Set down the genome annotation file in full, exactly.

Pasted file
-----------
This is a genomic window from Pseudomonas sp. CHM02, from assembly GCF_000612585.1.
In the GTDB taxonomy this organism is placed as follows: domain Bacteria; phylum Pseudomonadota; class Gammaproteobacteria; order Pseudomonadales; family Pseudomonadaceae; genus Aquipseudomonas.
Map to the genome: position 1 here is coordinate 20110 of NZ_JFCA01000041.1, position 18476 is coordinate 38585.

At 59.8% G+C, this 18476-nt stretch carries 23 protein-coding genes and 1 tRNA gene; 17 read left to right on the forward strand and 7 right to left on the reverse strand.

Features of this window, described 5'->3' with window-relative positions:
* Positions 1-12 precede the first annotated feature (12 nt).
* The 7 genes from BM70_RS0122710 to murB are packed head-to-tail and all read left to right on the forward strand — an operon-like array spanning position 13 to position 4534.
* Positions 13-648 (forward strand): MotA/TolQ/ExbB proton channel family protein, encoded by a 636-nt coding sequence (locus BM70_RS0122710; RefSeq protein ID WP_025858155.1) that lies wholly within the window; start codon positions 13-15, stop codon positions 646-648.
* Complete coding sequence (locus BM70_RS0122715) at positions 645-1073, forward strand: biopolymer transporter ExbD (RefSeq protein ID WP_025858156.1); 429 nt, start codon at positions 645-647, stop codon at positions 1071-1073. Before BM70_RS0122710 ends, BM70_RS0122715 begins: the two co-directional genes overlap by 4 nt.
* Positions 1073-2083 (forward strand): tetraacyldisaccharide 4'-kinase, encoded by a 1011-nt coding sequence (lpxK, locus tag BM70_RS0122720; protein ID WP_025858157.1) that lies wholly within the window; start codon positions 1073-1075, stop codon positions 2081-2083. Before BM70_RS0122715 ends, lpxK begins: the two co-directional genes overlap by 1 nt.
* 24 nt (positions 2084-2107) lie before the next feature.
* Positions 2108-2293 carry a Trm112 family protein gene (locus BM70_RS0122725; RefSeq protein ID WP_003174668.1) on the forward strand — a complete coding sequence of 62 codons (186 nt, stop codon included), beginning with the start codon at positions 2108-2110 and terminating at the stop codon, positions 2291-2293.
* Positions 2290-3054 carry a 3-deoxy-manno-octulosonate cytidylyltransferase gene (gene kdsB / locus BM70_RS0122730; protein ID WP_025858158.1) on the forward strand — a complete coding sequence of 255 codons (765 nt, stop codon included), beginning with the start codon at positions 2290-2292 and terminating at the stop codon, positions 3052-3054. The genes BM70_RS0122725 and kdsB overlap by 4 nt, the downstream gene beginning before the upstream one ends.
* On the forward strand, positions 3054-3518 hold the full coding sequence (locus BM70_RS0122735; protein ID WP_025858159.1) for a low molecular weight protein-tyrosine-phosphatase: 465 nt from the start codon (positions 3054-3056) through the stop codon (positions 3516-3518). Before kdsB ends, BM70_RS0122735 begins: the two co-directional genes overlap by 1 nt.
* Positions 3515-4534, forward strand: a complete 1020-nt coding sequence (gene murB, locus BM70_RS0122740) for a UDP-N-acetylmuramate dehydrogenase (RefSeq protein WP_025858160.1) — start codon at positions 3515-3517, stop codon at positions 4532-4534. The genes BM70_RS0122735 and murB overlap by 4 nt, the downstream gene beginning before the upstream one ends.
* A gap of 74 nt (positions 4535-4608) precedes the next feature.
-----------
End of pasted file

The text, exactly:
This is a genomic window from Pseudomonas sp. CHM02, from assembly GCF_000612585.1.
In the GTDB taxonomy this organism is placed as follows: domain Bacteria; phylum Pseudomonadota; class Gammaproteobacteria; order Pseudomonadales; family Pseudomonadaceae; genus Aquipseudomonas.
Map to the genome: position 1 here is coordinate 20110 of NZ_JFCA01000041.1, position 18476 is coordinate 38585.

At 59.8% G+C, this 18476-nt stretch carries 23 protein-coding genes and 1 tRNA gene; 17 read left to right on the forward strand and 7 right to left on the reverse strand.

Features of this window, described 5'->3' with window-relative positions:
* Positions 1-12 precede the first annotated feature (12 nt).
* The 7 genes from BM70_RS0122710 to murB are packed head-to-tail and all read left to right on the forward strand — an operon-like array spanning position 13 to position 4534.
* Positions 13-648 (forward strand): MotA/TolQ/ExbB proton channel family protein, encoded by a 636-nt coding sequence (locus BM70_RS0122710; RefSeq protein ID WP_025858155.1) that lies wholly within the window; start codon positions 13-15, stop codon positions 646-648.
* Complete coding sequence (locus BM70_RS0122715) at positions 645-1073, forward strand: biopolymer transporter ExbD (RefSeq protein ID WP_025858156.1); 429 nt, start codon at positions 645-647, stop codon at positions 1071-1073. Before BM70_RS0122710 ends, BM70_RS0122715 begins: the two co-directional genes overlap by 4 nt.
* Positions 1073-2083 (forward strand): tetraacyldisaccharide 4'-kinase, encoded by a 1011-nt coding sequence (lpxK, locus tag BM70_RS0122720; protein ID WP_025858157.1) that lies wholly within the window; start codon positions 1073-1075, stop codon positions 2081-2083. Before BM70_RS0122715 ends, lpxK begins: the two co-directional genes overlap by 1 nt.
* 24 nt (positions 2084-2107) lie before the next feature.
* Positions 2108-2293 carry a Trm112 family protein gene (locus BM70_RS0122725; RefSeq protein ID WP_003174668.1) on the forward strand — a complete coding sequence of 62 codons (186 nt, stop codon included), beginning with the start codon at positions 2108-2110 and terminating at the stop codon, positions 2291-2293.
* Positions 2290-3054 carry a 3-deoxy-manno-octulosonate cytidylyltransferase gene (gene kdsB / locus BM70_RS0122730; protein ID WP_025858158.1) on the forward strand — a complete coding sequence of 255 codons (765 nt, stop codon included), beginning with the start codon at positions 2290-2292 and terminating at the stop codon, positions 3052-3054. The genes BM70_RS0122725 and kdsB overlap by 4 nt, the downstream gene beginning before the upstream one ends.
* On the forward strand, positions 3054-3518 hold the full coding sequence (locus BM70_RS0122735; protein ID WP_025858159.1) for a low molecular weight protein-tyrosine-phosphatase: 465 nt from the start codon (positions 3054-3056) through the stop codon (positions 3516-3518). Before kdsB ends, BM70_RS0122735 begins: the two co-directional genes overlap by 1 nt.
* Positions 3515-4534, forward strand: a complete 1020-nt coding sequence (gene murB, locus BM70_RS0122740) for a UDP-N-acetylmuramate dehydrogenase (RefSeq protein WP_025858160.1) — start codon at positions 3515-3517, stop codon at positions 4532-4534. The genes BM70_RS0122735 and murB overlap by 4 nt, the downstream gene beginning before the upstream one ends.
* A gap of 74 nt (positions 4535-4608) precedes the next feature.